Joe Simon – Along with Jack Kirby, Joe Simon created a hero you may have heard of recently…Captain America!  Simon was already working in the business having created the character of Blue Bolt for Novelty Press.  Simon joined Kirby to do the first ten issues of Captain America but the pair left when they felt they were not being paid enough and jumped to rival DC.  At DC, Simon revamped The Sandman and created (along with Kirby) Manhunter, the Boy Commandos, and the Newsboy Legion.  In 1954 Simon and Kirby created the very Captain America-esque Fighting American for Prize Comics.
In the 1960s Simon created and edited the satirical magazine Sick which was a competitor of Mad Magazine.  Back at DC, Simon created Brother Power the Geek.  Simon continued to both write and draw right up until his death in 2011 at age 98.
Carl Barks – People may not realize that there was a time when Disney comics were nearly as popular as superhero comics and the greatest of all Disney comic book artists was Carl Barks.  In a career that lasted over 60 years Barks drew and/or wrote hundreds of stories primarily featuring Donald Duck.  Barks essentially constructed the entire Donald Duck universe, creating characters such as Scrooge McDuck, Gyro Gearloose, Gladstone Gander, and the town of Duckburg.  Barks also served as Director for dozens of Donald Duck animated shorts, many based upon his stories.  Barks became a hit on the convention circuit in the 1970s since much of his comic work had gone uncredited.  His original Donald Duck oil paintings commanded several thousand dollars.  Barks died in 2000 at age 99.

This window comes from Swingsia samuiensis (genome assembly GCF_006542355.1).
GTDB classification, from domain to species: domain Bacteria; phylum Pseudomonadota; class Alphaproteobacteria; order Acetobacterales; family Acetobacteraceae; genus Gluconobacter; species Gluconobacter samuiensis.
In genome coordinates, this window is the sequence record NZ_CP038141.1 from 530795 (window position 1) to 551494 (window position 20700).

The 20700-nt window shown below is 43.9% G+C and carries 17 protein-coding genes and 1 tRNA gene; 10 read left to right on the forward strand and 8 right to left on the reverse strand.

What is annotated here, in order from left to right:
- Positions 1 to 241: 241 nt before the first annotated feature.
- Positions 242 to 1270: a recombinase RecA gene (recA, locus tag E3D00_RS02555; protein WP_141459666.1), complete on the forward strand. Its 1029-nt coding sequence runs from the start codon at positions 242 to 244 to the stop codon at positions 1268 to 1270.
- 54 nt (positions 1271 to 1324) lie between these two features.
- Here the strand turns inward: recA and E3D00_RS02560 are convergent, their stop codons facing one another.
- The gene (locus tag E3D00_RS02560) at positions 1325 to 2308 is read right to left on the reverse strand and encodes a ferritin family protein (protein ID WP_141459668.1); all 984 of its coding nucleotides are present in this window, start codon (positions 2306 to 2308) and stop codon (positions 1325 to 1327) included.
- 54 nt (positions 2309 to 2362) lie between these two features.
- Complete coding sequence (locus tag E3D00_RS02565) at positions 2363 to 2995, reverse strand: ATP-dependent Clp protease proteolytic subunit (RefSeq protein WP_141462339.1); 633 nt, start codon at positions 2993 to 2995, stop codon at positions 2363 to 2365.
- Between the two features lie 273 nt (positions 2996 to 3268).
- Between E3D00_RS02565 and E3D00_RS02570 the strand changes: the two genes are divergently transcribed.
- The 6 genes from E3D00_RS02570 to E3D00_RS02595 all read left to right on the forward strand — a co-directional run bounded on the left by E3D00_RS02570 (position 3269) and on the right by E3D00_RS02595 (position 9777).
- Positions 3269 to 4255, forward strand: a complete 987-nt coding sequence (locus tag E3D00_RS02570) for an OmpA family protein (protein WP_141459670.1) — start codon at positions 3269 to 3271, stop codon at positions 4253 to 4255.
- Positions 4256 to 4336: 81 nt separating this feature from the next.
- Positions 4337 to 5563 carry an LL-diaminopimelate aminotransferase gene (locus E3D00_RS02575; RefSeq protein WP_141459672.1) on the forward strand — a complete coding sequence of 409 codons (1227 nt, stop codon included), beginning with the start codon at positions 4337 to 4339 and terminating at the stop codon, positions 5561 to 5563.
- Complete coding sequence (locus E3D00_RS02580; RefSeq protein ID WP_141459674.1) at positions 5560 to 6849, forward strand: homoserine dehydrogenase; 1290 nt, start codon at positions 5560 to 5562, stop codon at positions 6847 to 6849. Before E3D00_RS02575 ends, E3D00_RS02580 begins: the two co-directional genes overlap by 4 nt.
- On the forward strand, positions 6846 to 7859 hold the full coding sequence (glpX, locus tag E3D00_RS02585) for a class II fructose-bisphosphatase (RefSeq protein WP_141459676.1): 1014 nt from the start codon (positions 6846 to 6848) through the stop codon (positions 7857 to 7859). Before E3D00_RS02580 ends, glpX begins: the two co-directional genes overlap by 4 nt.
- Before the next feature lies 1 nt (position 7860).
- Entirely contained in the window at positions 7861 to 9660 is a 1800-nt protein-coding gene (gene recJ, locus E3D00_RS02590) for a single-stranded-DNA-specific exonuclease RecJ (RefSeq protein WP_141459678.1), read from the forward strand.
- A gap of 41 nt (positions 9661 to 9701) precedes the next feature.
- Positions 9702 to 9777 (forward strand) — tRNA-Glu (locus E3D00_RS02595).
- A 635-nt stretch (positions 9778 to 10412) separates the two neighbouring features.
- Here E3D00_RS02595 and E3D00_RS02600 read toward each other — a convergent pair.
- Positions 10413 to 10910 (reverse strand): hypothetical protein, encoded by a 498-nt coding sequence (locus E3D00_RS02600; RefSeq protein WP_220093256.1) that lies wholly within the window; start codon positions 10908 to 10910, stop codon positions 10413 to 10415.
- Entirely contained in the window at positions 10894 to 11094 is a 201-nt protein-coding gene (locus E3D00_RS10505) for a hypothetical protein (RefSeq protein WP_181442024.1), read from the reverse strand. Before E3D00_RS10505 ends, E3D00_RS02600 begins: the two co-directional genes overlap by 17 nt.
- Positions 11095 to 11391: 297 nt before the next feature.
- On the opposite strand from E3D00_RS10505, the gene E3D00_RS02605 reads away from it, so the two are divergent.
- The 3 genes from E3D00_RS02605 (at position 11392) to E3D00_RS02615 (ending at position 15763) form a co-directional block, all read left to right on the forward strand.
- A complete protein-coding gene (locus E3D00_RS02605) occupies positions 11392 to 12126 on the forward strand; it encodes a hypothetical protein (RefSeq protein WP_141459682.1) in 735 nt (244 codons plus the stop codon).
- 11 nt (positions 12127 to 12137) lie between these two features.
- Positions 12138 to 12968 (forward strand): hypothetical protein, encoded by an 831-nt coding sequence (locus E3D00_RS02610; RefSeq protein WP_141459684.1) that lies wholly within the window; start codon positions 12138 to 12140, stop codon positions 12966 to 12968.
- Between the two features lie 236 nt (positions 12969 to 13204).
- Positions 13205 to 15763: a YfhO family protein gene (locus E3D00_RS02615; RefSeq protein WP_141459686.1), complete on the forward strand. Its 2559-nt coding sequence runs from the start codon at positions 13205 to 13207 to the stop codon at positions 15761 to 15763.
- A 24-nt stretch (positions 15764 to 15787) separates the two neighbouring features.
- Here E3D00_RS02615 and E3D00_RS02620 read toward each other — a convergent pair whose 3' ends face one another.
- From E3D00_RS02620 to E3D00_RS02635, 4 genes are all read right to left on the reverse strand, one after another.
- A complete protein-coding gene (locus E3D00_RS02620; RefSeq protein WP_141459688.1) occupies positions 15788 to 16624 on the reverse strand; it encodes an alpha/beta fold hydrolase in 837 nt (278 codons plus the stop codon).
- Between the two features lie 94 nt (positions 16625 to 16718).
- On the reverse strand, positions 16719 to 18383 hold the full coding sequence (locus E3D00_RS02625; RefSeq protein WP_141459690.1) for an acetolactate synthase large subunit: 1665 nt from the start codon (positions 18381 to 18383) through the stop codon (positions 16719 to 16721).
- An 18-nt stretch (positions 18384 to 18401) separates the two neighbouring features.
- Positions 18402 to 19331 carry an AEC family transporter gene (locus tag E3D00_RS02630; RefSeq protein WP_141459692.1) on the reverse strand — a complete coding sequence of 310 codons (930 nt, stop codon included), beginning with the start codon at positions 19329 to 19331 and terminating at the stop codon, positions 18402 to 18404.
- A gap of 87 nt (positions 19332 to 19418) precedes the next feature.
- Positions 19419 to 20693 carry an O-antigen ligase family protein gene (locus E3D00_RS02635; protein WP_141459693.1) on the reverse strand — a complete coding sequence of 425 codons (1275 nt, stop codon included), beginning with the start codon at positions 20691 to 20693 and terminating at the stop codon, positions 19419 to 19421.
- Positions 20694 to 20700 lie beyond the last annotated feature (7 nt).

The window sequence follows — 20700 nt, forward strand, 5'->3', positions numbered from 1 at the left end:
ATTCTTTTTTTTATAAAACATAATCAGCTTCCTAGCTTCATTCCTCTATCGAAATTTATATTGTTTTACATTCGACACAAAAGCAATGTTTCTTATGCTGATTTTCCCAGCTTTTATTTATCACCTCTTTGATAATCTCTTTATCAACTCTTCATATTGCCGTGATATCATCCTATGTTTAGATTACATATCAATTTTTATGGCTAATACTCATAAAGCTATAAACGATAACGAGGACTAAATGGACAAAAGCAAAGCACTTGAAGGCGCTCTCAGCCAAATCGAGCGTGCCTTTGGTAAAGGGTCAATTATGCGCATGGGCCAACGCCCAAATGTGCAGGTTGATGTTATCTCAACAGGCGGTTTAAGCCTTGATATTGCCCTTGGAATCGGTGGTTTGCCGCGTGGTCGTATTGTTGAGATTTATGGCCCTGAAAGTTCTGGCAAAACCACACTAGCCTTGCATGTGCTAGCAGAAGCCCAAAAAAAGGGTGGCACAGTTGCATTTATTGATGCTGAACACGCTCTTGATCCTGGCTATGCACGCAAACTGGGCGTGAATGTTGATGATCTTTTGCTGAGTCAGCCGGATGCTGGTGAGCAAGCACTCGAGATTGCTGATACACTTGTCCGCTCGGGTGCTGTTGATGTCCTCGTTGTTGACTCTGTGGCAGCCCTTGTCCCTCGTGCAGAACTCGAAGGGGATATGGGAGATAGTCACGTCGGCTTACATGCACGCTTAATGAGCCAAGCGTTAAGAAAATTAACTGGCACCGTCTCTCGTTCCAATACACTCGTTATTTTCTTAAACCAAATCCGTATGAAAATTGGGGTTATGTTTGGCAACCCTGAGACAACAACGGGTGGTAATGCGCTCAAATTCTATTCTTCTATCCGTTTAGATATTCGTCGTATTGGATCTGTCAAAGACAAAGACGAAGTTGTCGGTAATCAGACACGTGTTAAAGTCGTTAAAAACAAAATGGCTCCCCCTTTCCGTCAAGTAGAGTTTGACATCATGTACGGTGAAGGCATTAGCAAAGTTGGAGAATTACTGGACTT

Alex Schomburg – Alex Schomburg was the Alex Ross of the Golden Age…an artist known primarily for his bold and dynamic covers that appeared on hundreds of comics in the 1940s and 1950s. Stan Lee once referred to him as the Norman Rockwell of comics. Schomburg got his start in the 1930s illustrating for numerous pulp magazines.  In the 1940s he began to work for Timely/Marvel, producing covers for Marvel Comics, Captain America, The Human Torch, and The Sub-Mariner.

Schomburg was noted for doing cliff-hanger type covers wherein a hero or a beautiful woman is about to be killed by some devilish means just as the hero arrives on the scene to save the day.  Schomburg was also known for drawing beautiful, heroic women and was an early pioneer in air-brushing.  Schomburg left comics in the early 1950s to pursue other types of illustration but returned to Marvel in 1977 to collaborate on Invaders Annual #1.  Schomburd passed away in 1998 at the age of 94.
Gardner FoxGardner Fox doesn’t seem to be as well known today as other Golden Age creators and that’s a shame because he is arguably one of the top ten most important creators in history.  Fox is one of the most prolific writers ever, having produced over 4,000 stories in a career which spanned some 50 years.  Fox was already working for DC before the creation of Superman and Batman.  Fox created or co-created some of the most popular characters of the Golden Age including The Flash, Hawkman, The Sandman, Doctor Fate, and the first Super team The Justice Society of America.
His Silver Age achievements were equally as important as he created/co-created the Silver Age versions of Hawkman, Atom, Zatanna, Batgirl, and The Justice League of America.  Fox wrote the monumental story "Flash of Two Worlds!" from The Flash #123 (Sept. 1961), which crossed over the Silver Age and Golden Age Flashes together for the first time and created the DC Multiverse.  Fox left DC in 1968 after more than 30 years.  He worked briefly for Marvel in the 1970s but concentrated on writing novels in a variety of different genres.